Watching this youtube video: https://www.youtube.com/watch?v=w1leqkpDaRw it described the problem with the stable marriage problem, that the asking side get a better deal then the asked site. Meaning that the result may differ if the woman ask the men instead of the men asking the women. I have test this and found it to be true, but i can not find any scientific papers on this, so i where hoping that some of you guys might know of one or more?

  • $\begingroup$ What research have you done? Wikipedia's article contains references that describe this in more detail, including a citation to the original scientific paper. That should have everything you ever wanted to know. en.wikipedia.org/wiki/Stable_marriage A tip for the future: I expect you to do much more research before asking. Check Wikipedia, use Google, check textbooks, etc. $\endgroup$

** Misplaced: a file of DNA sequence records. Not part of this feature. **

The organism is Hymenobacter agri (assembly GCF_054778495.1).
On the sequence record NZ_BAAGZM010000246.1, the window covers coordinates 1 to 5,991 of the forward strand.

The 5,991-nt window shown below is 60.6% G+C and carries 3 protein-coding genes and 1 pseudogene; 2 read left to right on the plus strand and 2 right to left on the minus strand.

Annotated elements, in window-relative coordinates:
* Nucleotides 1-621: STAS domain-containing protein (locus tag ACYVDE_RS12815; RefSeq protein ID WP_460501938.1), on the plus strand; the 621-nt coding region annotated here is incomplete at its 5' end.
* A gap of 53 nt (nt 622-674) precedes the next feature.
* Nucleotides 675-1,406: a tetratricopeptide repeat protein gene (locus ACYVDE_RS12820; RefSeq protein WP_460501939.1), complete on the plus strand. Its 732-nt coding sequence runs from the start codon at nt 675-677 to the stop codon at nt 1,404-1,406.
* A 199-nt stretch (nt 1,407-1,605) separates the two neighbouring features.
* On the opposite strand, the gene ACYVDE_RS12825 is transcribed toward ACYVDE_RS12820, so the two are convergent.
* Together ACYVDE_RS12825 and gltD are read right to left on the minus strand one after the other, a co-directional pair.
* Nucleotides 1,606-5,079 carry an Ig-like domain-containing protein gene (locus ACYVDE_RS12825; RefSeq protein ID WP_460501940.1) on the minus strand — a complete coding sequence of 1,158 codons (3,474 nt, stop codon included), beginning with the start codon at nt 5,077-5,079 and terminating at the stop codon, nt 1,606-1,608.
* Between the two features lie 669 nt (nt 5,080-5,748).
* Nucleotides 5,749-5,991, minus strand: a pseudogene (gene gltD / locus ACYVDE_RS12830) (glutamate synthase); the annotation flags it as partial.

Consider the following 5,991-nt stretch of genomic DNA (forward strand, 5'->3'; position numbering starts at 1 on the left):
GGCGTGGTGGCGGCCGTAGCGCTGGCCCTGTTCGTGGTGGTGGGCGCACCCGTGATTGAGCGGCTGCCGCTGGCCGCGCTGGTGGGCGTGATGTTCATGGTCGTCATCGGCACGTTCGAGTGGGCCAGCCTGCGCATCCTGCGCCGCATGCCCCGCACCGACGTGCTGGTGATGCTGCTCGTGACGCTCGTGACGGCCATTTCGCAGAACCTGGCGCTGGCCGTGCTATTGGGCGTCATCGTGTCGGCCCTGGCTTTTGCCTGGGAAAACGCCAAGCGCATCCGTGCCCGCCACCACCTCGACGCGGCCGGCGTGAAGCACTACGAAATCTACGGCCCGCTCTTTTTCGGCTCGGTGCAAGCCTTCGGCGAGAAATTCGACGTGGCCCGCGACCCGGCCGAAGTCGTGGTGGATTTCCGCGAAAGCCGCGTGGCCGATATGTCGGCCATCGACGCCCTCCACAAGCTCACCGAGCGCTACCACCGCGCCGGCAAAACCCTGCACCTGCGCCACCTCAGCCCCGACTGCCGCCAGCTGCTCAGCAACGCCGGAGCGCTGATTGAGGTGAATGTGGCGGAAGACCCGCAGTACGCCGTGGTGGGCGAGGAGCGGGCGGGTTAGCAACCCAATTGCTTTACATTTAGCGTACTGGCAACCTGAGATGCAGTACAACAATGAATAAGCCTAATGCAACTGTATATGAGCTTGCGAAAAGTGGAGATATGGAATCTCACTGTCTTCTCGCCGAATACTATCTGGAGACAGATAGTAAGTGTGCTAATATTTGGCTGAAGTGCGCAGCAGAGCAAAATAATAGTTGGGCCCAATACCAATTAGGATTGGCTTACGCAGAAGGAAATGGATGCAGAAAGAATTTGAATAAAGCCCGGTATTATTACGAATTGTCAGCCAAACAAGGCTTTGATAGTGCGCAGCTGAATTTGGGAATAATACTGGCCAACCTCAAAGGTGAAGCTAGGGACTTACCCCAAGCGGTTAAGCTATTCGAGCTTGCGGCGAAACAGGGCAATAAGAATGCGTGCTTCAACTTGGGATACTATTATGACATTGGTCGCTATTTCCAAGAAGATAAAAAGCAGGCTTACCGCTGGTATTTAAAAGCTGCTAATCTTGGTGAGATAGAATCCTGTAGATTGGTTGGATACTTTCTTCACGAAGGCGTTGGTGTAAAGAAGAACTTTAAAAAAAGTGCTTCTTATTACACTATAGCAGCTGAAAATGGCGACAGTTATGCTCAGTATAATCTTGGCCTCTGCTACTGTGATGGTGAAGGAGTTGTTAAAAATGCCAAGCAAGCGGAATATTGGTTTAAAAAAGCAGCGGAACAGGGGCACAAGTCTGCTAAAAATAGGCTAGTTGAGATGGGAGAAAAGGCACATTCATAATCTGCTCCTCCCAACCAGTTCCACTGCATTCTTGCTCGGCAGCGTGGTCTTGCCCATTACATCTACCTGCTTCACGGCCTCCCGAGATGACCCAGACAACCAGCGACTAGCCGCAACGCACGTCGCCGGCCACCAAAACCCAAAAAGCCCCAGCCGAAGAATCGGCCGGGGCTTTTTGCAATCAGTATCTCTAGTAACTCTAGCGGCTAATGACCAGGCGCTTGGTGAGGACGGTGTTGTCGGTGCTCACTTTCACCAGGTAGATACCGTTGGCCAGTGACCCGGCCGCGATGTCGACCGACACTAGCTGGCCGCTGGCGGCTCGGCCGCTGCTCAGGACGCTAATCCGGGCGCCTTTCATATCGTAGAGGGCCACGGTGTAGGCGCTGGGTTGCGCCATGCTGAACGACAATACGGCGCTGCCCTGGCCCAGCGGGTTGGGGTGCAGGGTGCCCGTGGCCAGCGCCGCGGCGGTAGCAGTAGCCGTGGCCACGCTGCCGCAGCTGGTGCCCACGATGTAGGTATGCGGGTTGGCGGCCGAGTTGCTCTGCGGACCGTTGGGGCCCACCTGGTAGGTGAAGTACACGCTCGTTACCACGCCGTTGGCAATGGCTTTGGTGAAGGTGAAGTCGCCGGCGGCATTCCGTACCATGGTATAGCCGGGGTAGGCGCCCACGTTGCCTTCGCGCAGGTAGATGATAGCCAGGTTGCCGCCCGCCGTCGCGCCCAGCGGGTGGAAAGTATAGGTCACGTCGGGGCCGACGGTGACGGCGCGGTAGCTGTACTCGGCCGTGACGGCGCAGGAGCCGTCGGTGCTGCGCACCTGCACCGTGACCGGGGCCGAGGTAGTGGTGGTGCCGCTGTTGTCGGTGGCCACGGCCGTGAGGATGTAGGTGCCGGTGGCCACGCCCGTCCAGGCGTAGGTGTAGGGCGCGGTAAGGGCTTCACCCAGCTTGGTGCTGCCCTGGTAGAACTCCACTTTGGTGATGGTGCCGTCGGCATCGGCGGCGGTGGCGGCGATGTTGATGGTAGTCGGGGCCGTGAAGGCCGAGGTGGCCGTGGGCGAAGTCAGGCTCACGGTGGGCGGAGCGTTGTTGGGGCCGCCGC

– D.W.
    Commented Jul 18, 2014 at 19:24

1 Answer 1


One place to look at is the classic book The stable marriage problem. The link provides a relevant excerpt, showing that the matching produced by the standard Gale–Shapley algorithm is male optimal and female pessimal: any man gets the best possible partner (in his view) he can get in any perfect matching, and any woman gets the worst possible partner (in her view) she can get in any perfect matching. If we switch men and women, we will obtain the female optimal, male pessimal matching.

The quoted book, as well as Knuth's book on the subject, contain other material on stable marriages, including the number of different stable marriages, the lattice structure of stable marriages, sampling a random stable marriage, related problems such as the stable roommate problem, and much more.

From another angle, a distinctly different algorithm for the stable marriage problem has been developed by Subramanian and picked up by Feder; see for example Section 6 of this paper.


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